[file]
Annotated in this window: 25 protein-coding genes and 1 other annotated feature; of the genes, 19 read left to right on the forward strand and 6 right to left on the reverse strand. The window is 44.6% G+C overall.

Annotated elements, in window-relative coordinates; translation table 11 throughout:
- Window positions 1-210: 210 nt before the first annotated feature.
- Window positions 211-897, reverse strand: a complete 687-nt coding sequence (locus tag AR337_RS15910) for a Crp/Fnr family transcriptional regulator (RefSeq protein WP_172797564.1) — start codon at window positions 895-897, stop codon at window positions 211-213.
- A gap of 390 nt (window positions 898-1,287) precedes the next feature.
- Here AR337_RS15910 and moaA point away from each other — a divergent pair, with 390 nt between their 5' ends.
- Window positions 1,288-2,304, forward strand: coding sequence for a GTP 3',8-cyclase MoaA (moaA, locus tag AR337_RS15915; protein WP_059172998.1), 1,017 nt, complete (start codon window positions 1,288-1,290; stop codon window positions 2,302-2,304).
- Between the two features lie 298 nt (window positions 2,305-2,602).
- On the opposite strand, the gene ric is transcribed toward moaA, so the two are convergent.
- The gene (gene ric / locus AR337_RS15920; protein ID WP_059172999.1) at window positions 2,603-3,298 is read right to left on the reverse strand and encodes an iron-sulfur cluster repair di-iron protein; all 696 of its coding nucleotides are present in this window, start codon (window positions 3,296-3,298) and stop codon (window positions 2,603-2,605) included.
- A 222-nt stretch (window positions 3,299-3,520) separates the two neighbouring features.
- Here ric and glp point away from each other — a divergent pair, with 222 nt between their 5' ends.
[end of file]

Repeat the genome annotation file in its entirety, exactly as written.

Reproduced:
Annotated in this window: 25 protein-coding genes and 1 other annotated feature; of the genes, 19 read left to right on the forward strand and 6 right to left on the reverse strand. The window is 44.6% G+C overall.

Annotated elements, in window-relative coordinates; translation table 11 throughout:
- Window positions 1-210: 210 nt before the first annotated feature.
- Window positions 211-897, reverse strand: a complete 687-nt coding sequence (locus tag AR337_RS15910) for a Crp/Fnr family transcriptional regulator (RefSeq protein WP_172797564.1) — start codon at window positions 895-897, stop codon at window positions 211-213.
- A gap of 390 nt (window positions 898-1,287) precedes the next feature.
- Here AR337_RS15910 and moaA point away from each other — a divergent pair, with 390 nt between their 5' ends.
- Window positions 1,288-2,304, forward strand: coding sequence for a GTP 3',8-cyclase MoaA (moaA, locus tag AR337_RS15915; protein WP_059172998.1), 1,017 nt, complete (start codon window positions 1,288-1,290; stop codon window positions 2,302-2,304).
- Between the two features lie 298 nt (window positions 2,305-2,602).
- On the opposite strand, the gene ric is transcribed toward moaA, so the two are convergent.
- The gene (gene ric / locus AR337_RS15920; protein ID WP_059172999.1) at window positions 2,603-3,298 is read right to left on the reverse strand and encodes an iron-sulfur cluster repair di-iron protein; all 696 of its coding nucleotides are present in this window, start codon (window positions 3,296-3,298) and stop codon (window positions 2,603-2,605) included.
- A 222-nt stretch (window positions 3,299-3,520) separates the two neighbouring features.
- Here ric and glp point away from each other — a divergent pair, with 222 nt between their 5' ends.